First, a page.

The Kami Tokikuni-ke is the bigger and more impressive of the two buildings, and one part of it still serves as a private residence. The thatched roof building is about 18 meters tall, and was built in the early 1800s when the head of the family decided to abandon the original residence. A few fixtures of the original residence have been incorporated into the present building. There are a number of rooms to explore, such as guest rooms, guard rooms and gardens, and various artifacts are on display.

Considered the oldest surviving residence on the Noto Peninsula, the Shimo Tokikuni-ke predates the Kami Tokikuni-ke. In the 1500s one of the sons of the head of the family formed his own branch of the Tokikuni, called the Shimo Tokikuni (lower Tokikuni) and built his residence, the Shimo Tokikuni-ke, near the main family's residence, which thereafter became known as the Kami Tokikuni-ke. Extensive renovation works on the building were completed in 2005, giving it a deceptively new appearance

Eating and DrinkingEdit

DecoEdit

Deco (でこ or 凸) is perhaps the most popular okonomiyaki restaurant in all of Oku-Noto. Deco is owned and run by a lovely family with English-speaking, well-travelled daughter Emiko doing most of the customer service.

Deco is open most nights of the week for dinner and also does lunch on weekends. The address is 石川県珠洲市飯田町 よ−4 (copy and paste into Google Maps for most effective map). Bookings are not essential but recommended - especially on Friday and Saturday nights (phone: 0768-82-7337).

Deco serves a variety of okonomiyaki options (most popular with JETs are cheese corn and mochi cheese) as well as yakisoba, asparagus/bacon etc. There are alcoholic beverages as well as a soft-drink drink bar.


Shibaraku (暫く しばらく)Edit

The other, smaller okonomiyaki restaraunt in Suzu, it's run by a really nice and chatty obaachan.  It's cheaper and smaller than Deco, but has a slightly less wide selection.  Unlike Deco, the obaachan makes the okonomiyaki for you, and many people say that the okonomiyaki is better there.


Sanpei Edit

Yakiniku (BBQ Beef). It's a bit on the pricey end, but delicious and well worth it.


Katsurazushi Edit

Sushi


NonchiEdit

The premier udon shop in Suzu.  It's delicious, especially the ginger that they give you with your udon.  Their curry udon, kakiage udon (lots of tenpura veggies), and yamakaki udon (it has mochi and some other things) are especially good. Closed on Mondays.


AsaiEdit

It's in kind of a grey area between restaraunt and bar, and they have a very good selection of booze, especially locally produced varieties.  It's hard to say what they specialize in, but they have sashimi, yakiniku-type things, oden, and more!  Basically everything they have is good.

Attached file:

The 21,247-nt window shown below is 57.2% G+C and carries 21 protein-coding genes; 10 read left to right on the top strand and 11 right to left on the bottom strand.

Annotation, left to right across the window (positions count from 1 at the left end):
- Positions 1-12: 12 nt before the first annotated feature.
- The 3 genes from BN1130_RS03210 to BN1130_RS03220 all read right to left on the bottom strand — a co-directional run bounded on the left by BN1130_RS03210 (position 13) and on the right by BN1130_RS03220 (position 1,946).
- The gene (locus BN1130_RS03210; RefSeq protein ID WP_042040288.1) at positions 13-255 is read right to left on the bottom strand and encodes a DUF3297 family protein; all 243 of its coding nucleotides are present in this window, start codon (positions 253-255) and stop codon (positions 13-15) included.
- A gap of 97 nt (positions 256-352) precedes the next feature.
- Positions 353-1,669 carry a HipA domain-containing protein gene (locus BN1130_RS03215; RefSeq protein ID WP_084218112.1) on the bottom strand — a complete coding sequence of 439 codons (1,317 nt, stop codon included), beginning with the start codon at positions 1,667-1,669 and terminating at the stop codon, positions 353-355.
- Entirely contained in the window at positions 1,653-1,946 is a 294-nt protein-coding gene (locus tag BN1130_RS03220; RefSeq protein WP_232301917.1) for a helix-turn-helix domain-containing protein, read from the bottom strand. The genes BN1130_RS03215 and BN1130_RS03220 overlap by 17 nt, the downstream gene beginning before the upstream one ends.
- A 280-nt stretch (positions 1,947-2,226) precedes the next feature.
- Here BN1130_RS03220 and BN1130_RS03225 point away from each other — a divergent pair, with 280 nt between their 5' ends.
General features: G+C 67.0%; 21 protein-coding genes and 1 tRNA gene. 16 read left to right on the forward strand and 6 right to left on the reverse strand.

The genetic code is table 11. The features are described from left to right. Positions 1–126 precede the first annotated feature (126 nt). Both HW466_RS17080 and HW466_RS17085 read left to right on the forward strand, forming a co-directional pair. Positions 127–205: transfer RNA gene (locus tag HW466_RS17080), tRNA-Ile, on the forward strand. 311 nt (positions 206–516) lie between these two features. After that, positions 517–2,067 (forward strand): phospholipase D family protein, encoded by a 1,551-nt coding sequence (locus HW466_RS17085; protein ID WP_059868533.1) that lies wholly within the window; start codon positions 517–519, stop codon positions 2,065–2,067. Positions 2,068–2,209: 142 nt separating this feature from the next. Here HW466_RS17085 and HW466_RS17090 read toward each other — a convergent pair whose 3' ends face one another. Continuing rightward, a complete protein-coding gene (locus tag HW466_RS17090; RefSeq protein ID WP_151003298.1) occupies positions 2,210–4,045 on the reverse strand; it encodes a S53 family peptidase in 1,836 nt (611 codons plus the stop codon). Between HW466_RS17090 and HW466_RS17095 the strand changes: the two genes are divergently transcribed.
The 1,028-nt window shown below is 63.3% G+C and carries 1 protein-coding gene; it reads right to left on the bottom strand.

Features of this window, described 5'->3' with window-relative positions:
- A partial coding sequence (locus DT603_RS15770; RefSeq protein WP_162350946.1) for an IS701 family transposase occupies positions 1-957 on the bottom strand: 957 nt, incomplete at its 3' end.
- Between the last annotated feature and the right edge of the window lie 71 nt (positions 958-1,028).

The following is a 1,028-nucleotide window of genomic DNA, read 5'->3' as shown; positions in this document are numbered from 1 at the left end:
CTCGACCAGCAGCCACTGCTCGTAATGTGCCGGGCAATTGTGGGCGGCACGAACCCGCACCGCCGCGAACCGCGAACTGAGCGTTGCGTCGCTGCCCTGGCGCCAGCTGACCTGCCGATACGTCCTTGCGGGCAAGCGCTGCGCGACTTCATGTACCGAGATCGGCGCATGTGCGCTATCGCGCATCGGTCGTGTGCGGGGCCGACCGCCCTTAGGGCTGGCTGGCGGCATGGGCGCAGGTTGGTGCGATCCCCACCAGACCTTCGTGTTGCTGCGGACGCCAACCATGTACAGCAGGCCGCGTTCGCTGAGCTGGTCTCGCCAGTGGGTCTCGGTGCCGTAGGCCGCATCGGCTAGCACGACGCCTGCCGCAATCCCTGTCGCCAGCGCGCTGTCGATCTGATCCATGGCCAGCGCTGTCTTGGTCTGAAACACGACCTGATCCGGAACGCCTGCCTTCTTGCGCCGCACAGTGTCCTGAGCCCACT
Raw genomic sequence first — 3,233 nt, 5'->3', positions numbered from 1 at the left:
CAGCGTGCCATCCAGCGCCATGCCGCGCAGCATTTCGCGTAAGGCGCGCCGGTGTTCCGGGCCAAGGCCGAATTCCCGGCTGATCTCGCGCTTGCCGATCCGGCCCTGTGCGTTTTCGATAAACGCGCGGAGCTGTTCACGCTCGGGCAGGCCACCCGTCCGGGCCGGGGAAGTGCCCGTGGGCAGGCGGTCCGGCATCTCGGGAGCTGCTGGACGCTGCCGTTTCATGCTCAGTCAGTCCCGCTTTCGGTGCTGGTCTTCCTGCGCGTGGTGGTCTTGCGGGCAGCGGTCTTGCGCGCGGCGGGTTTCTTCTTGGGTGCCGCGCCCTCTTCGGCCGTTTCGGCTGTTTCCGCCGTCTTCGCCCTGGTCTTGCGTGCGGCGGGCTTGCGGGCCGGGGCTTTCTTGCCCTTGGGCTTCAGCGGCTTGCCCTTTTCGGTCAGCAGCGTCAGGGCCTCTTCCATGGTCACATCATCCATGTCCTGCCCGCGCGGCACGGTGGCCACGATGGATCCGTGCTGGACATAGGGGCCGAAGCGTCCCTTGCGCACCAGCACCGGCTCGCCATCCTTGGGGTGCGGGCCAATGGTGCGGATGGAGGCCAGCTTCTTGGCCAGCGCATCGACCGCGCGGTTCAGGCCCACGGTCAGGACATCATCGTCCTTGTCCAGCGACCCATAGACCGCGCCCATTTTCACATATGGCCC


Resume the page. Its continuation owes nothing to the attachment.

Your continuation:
SharumanEdit

It might be that this is meant to be romanized more frenchly, but this is the most bar-like bar in Suzu (as opposed to snack bars).  They seem to have most of the boozes that you'd expect a bar to have, and they have some food items to go along with your drinks.  The hot sandwiches seem to be especially popular, and are basically grilled cheese, maybe with some meat thrown in.  Expect to come here for nijikais.

Kerun Edit

Another bar with karaoke.

Yabu Tsubaki (やぶ 椿) Edit

Nizami CoffeeEdit

Within pretty easy walking distance of the apartments the Suzu JETs live in, this is the cafe with some of the best coffee in Suzu, if not the prefecture.  They'll also sell you coffee beans, coffee-making implements, sandwiches, bagels (if you get there early enough), and cake (which has rave reviews).


Rinrindou (鈴々堂)Edit

An outstanding cafe right next to Suzu city hall.  Their coffee is great, and they also have a selection of really good cookies and snacks.  Also, if you call ahead, you can get them to make you lunch, which is delicious.  It's owned and run by an adorable young couple who are quite well traveled.  Closed on Sundays and Mondays.

Furukawa BakeryEdit

A bakery that bakes all of the breads you might want in life freshly. They make especially mean anpan and cream-pan, and have even been featured on TV Kanazawa! Address is as follows: 石川県珠洲市飯田町11−148.  Closed on Sundays.

ShoppingEdit

EntertainmentEdit

BankingEdit

There are three banks in Suzu: Hokkoku (green), Hokuriki (red), and Noushin (weird).  Hokkoku and Noushin have desks in city hall where you can set up accounts and the like.  The woman who runs the Hokkoku one of these is extremely nice and drives a really cool bright neon orange car.  Hokuriku seems to be supported by Circle K, the only conbini chain in Suzu.  It seems like CIRs and Prefectural ALTs get Hokkoku and city ALTs get Noushin.  Noushin seems to be really hard to find outside of Suzu, so beware.

Medical CareEdit

Suzu General Hospital is located in the centre of town.

The hospital, like most in Japan is open 24 hours (after 5pm patients may need to attend the Emergency department)

Contact details are:

  石川県珠洲市野々江町ユ部1番地1 〒927-1213   TEL 0768-82-1181(代表)  FAX 0768-82-1191(代表)

Website in Japanese: http://www.city.suzu.ishikawa.jp/suzuhp/

Groups and ClubsEdit

Wakayama SeinendanEdit

A group of young people in Wakayama-machi (the machi that the JET apartments are in) who get together from time to time for volunteer work and drinking.

Useful linksEdit